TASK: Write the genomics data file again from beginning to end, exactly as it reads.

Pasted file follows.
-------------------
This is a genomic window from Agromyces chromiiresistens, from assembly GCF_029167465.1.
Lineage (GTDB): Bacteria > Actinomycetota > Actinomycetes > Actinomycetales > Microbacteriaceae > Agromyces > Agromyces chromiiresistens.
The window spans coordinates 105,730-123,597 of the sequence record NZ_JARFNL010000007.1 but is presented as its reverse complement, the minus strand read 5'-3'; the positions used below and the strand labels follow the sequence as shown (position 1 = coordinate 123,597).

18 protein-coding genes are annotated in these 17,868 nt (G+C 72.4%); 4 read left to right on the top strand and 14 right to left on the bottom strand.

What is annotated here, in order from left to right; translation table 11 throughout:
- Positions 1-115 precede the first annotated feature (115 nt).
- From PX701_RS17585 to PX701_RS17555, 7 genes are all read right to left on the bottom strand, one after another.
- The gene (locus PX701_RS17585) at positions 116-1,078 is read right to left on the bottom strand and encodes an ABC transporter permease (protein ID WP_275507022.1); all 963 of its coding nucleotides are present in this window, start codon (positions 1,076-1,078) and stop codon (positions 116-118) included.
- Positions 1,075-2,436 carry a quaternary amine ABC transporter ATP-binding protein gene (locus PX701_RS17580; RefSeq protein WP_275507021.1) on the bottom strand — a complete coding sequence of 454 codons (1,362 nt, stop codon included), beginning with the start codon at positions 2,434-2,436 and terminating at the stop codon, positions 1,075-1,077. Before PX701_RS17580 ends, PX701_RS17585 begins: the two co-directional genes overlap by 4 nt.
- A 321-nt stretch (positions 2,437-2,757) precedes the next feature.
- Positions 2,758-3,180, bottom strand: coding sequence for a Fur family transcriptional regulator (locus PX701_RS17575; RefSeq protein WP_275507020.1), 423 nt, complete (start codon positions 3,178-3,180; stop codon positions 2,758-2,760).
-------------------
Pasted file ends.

This is a genomic window from Agromyces chromiiresistens, from assembly GCF_029167465.1.
Lineage (GTDB): Bacteria > Actinomycetota > Actinomycetes > Actinomycetales > Microbacteriaceae > Agromyces > Agromyces chromiiresistens.
The window spans coordinates 105,730-123,597 of the sequence record NZ_JARFNL010000007.1 but is presented as its reverse complement, the minus strand read 5'-3'; the positions used below and the strand labels follow the sequence as shown (position 1 = coordinate 123,597).

18 protein-coding genes are annotated in these 17,868 nt (G+C 72.4%); 4 read left to right on the top strand and 14 right to left on the bottom strand.

What is annotated here, in order from left to right; translation table 11 throughout:
- Positions 1-115 precede the first annotated feature (115 nt).
- From PX701_RS17585 to PX701_RS17555, 7 genes are all read right to left on the bottom strand, one after another.
- The gene (locus PX701_RS17585) at positions 116-1,078 is read right to left on the bottom strand and encodes an ABC transporter permease (protein ID WP_275507022.1); all 963 of its coding nucleotides are present in this window, start codon (positions 1,076-1,078) and stop codon (positions 116-118) included.
- Positions 1,075-2,436 carry a quaternary amine ABC transporter ATP-binding protein gene (locus PX701_RS17580; RefSeq protein WP_275507021.1) on the bottom strand — a complete coding sequence of 454 codons (1,362 nt, stop codon included), beginning with the start codon at positions 2,434-2,436 and terminating at the stop codon, positions 1,075-1,077. Before PX701_RS17580 ends, PX701_RS17585 begins: the two co-directional genes overlap by 4 nt.
- A 321-nt stretch (positions 2,437-2,757) precedes the next feature.
- Positions 2,758-3,180, bottom strand: coding sequence for a Fur family transcriptional regulator (locus PX701_RS17575; RefSeq protein WP_275507020.1), 423 nt, complete (start codon positions 3,178-3,180; stop codon positions 2,758-2,760).